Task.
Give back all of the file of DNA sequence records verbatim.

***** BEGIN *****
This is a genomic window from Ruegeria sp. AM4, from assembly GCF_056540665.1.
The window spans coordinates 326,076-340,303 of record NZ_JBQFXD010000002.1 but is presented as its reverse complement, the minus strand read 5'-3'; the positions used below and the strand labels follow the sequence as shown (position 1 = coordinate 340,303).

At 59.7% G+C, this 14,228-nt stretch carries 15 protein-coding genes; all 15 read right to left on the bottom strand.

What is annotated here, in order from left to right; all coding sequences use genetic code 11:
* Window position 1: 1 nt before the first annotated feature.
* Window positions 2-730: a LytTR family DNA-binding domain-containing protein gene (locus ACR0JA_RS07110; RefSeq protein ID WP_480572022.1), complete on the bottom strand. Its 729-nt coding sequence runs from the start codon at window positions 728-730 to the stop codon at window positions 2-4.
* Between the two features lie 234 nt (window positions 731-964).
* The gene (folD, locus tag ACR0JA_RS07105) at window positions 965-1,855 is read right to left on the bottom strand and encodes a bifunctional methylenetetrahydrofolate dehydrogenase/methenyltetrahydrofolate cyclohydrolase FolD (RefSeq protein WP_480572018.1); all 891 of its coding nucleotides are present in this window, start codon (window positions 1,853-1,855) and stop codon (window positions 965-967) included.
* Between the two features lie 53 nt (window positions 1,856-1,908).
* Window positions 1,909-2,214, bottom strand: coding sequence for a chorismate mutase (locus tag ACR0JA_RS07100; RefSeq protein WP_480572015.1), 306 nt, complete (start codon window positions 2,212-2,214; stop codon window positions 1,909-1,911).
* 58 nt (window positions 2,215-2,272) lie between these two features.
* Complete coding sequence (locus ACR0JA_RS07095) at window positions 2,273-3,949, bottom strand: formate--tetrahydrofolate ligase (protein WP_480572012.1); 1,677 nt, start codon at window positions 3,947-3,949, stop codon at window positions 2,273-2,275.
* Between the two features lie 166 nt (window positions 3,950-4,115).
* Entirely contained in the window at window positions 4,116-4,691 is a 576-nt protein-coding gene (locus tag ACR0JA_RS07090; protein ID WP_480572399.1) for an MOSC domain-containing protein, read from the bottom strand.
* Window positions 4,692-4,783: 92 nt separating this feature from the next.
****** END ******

This is a genomic window from Ruegeria sp. AM4, from assembly GCF_056540665.1.
The window spans coordinates 326,076-340,303 of record NZ_JBQFXD010000002.1 but is presented as its reverse complement, the minus strand read 5'-3'; the positions used below and the strand labels follow the sequence as shown (position 1 = coordinate 340,303).

At 59.7% G+C, this 14,228-nt stretch carries 15 protein-coding genes; all 15 read right to left on the bottom strand.

What is annotated here, in order from left to right; all coding sequences use genetic code 11:
* Window position 1: 1 nt before the first annotated feature.
* Window positions 2-730: a LytTR family DNA-binding domain-containing protein gene (locus ACR0JA_RS07110; RefSeq protein ID WP_480572022.1), complete on the bottom strand. Its 729-nt coding sequence runs from the start codon at window positions 728-730 to the stop codon at window positions 2-4.
* Between the two features lie 234 nt (window positions 731-964).
* The gene (folD, locus tag ACR0JA_RS07105) at window positions 965-1,855 is read right to left on the bottom strand and encodes a bifunctional methylenetetrahydrofolate dehydrogenase/methenyltetrahydrofolate cyclohydrolase FolD (RefSeq protein WP_480572018.1); all 891 of its coding nucleotides are present in this window, start codon (window positions 1,853-1,855) and stop codon (window positions 965-967) included.
* Between the two features lie 53 nt (window positions 1,856-1,908).
* Window positions 1,909-2,214, bottom strand: coding sequence for a chorismate mutase (locus tag ACR0JA_RS07100; RefSeq protein WP_480572015.1), 306 nt, complete (start codon window positions 2,212-2,214; stop codon window positions 1,909-1,911).
* 58 nt (window positions 2,215-2,272) lie between these two features.
* Complete coding sequence (locus ACR0JA_RS07095) at window positions 2,273-3,949, bottom strand: formate--tetrahydrofolate ligase (protein WP_480572012.1); 1,677 nt, start codon at window positions 3,947-3,949, stop codon at window positions 2,273-2,275.
* Between the two features lie 166 nt (window positions 3,950-4,115).
* Entirely contained in the window at window positions 4,116-4,691 is a 576-nt protein-coding gene (locus tag ACR0JA_RS07090; protein ID WP_480572399.1) for an MOSC domain-containing protein, read from the bottom strand.
* Window positions 4,692-4,783: 92 nt separating this feature from the next.